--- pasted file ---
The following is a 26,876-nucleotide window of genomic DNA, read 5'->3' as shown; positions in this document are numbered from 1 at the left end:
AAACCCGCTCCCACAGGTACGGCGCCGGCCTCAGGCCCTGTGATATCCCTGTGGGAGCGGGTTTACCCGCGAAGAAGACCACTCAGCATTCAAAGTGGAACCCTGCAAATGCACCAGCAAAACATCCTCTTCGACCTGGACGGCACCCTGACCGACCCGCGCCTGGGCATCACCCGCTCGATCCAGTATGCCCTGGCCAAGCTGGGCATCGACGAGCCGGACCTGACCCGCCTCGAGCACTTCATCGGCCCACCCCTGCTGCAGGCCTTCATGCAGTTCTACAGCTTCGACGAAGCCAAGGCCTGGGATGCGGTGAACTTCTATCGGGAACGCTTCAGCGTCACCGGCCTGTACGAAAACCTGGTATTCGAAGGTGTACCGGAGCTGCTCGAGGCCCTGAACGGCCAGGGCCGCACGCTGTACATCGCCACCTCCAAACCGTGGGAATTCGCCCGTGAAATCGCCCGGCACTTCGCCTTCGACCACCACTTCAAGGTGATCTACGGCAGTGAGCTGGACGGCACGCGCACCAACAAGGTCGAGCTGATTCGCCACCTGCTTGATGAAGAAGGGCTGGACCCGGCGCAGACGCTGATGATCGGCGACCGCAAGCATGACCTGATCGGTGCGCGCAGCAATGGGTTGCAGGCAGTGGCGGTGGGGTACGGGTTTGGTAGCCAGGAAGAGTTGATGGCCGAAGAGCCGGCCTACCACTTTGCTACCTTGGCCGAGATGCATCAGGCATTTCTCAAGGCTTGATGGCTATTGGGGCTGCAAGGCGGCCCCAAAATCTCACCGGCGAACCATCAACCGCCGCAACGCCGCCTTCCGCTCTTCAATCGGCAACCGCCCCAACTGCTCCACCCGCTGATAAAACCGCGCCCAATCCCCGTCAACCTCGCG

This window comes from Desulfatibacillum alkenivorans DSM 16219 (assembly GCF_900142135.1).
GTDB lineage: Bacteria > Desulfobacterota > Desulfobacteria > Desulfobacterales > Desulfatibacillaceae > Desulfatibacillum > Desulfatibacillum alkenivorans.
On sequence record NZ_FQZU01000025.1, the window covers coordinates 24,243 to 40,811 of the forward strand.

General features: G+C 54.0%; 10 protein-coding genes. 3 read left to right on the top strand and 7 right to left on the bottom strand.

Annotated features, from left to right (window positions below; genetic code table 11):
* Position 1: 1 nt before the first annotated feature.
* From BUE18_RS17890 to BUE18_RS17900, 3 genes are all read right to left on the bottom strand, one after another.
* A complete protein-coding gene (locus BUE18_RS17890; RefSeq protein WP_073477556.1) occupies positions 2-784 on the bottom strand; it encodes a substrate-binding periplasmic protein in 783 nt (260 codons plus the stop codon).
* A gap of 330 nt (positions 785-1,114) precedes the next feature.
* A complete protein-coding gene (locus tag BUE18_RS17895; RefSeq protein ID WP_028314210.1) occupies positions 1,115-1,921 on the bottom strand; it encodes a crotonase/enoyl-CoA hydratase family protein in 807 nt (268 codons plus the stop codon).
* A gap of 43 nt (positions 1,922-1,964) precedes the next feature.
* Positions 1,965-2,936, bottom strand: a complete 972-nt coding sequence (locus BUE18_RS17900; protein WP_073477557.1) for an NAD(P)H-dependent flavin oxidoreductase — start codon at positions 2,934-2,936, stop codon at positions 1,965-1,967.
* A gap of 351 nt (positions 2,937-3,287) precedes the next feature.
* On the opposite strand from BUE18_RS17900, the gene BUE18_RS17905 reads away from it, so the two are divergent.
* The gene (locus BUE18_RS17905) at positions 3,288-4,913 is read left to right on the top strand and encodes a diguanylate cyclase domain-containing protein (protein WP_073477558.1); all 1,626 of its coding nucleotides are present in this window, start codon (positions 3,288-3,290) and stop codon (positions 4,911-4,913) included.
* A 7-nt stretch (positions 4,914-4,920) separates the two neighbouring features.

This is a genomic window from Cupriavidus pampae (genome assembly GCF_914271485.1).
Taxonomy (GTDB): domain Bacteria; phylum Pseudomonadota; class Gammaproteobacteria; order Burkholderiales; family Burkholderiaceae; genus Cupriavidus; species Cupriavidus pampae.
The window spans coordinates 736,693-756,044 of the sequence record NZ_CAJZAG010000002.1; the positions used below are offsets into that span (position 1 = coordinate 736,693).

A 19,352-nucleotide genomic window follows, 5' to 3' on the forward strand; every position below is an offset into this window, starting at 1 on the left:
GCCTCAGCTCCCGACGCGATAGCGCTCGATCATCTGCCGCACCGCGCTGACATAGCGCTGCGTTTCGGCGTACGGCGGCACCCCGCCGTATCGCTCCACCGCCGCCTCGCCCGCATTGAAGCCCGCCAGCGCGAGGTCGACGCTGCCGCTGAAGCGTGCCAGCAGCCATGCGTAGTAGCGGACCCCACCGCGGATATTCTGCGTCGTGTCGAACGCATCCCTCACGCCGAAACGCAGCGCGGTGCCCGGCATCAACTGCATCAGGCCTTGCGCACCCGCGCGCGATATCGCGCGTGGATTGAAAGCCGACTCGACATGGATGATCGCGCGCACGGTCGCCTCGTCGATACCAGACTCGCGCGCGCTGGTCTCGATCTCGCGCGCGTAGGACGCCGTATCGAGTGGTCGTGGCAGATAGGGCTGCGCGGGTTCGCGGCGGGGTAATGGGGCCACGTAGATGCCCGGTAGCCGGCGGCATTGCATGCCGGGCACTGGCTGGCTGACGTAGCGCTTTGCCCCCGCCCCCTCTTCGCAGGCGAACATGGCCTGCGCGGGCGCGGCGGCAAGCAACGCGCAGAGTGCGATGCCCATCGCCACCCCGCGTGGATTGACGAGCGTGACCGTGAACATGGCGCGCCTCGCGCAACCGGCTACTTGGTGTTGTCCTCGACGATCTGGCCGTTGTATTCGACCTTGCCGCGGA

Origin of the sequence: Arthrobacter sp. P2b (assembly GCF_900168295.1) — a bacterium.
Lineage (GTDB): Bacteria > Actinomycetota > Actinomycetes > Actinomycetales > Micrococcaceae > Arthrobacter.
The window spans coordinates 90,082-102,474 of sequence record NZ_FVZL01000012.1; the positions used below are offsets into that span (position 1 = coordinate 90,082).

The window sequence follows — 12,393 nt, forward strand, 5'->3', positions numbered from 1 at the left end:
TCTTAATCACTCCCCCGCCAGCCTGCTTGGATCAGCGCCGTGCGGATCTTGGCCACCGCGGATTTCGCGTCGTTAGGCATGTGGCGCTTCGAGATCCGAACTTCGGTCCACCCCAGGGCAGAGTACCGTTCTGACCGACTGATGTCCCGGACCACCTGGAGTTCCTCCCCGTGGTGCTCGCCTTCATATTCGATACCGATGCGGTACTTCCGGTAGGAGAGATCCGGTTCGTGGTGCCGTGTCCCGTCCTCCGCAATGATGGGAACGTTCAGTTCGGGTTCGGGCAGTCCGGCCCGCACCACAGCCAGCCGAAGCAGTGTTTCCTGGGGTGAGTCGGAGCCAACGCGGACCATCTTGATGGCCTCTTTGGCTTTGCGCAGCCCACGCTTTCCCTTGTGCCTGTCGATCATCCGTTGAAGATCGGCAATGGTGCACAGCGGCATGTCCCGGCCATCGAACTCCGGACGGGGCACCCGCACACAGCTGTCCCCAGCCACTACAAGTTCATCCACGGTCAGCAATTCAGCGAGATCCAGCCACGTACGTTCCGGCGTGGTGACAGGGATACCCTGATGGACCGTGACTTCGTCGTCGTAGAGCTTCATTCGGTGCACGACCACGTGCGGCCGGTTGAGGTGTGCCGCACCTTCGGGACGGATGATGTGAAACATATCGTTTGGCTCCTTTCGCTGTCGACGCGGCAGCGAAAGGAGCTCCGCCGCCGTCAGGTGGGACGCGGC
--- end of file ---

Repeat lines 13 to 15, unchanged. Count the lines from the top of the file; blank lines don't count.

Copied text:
* A gap of 43 nt (positions 1,922-1,964) precedes the next feature.
* Positions 1,965-2,936, bottom strand: a complete 972-nt coding sequence (locus BUE18_RS17900; protein WP_073477557.1) for an NAD(P)H-dependent flavin oxidoreductase — start codon at positions 2,934-2,936, stop codon at positions 1,965-1,967.
* A gap of 351 nt (positions 2,937-3,287) precedes the next feature.